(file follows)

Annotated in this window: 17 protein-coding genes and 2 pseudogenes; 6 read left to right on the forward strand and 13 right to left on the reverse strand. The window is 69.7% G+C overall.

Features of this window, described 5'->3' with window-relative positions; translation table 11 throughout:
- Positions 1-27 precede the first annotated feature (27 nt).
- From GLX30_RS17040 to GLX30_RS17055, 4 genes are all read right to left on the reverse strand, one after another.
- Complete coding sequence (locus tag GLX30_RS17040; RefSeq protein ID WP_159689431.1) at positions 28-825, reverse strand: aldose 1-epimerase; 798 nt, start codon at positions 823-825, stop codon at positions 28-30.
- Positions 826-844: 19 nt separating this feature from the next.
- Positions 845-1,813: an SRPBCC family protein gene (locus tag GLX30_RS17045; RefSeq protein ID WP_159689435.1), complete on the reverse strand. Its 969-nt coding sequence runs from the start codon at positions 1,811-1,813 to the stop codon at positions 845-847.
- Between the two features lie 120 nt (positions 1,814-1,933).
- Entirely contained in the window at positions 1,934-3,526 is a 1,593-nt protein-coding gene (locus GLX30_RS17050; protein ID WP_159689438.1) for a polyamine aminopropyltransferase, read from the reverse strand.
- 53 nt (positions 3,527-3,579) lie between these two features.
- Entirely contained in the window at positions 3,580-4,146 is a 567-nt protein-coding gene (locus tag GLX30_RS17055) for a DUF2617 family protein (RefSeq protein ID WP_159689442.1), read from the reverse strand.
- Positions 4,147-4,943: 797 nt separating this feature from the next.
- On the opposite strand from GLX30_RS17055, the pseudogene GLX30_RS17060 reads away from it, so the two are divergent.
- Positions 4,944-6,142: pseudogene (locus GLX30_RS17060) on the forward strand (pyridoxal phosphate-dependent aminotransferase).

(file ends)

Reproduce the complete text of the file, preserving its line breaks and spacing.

Annotated in this window: 17 protein-coding genes and 2 pseudogenes; 6 read left to right on the forward strand and 13 right to left on the reverse strand. The window is 69.7% G+C overall.

Features of this window, described 5'->3' with window-relative positions; translation table 11 throughout:
- Positions 1-27 precede the first annotated feature (27 nt).
- From GLX30_RS17040 to GLX30_RS17055, 4 genes are all read right to left on the reverse strand, one after another.
- Complete coding sequence (locus tag GLX30_RS17040; RefSeq protein ID WP_159689431.1) at positions 28-825, reverse strand: aldose 1-epimerase; 798 nt, start codon at positions 823-825, stop codon at positions 28-30.
- Positions 826-844: 19 nt separating this feature from the next.
- Positions 845-1,813: an SRPBCC family protein gene (locus tag GLX30_RS17045; RefSeq protein ID WP_159689435.1), complete on the reverse strand. Its 969-nt coding sequence runs from the start codon at positions 1,811-1,813 to the stop codon at positions 845-847.
- Between the two features lie 120 nt (positions 1,814-1,933).
- Entirely contained in the window at positions 1,934-3,526 is a 1,593-nt protein-coding gene (locus GLX30_RS17050; protein ID WP_159689438.1) for a polyamine aminopropyltransferase, read from the reverse strand.
- 53 nt (positions 3,527-3,579) lie between these two features.
- Entirely contained in the window at positions 3,580-4,146 is a 567-nt protein-coding gene (locus tag GLX30_RS17055) for a DUF2617 family protein (RefSeq protein ID WP_159689442.1), read from the reverse strand.
- Positions 4,147-4,943: 797 nt separating this feature from the next.
- On the opposite strand from GLX30_RS17055, the pseudogene GLX30_RS17060 reads away from it, so the two are divergent.
- Positions 4,944-6,142: pseudogene (locus GLX30_RS17060) on the forward strand (pyridoxal phosphate-dependent aminotransferase).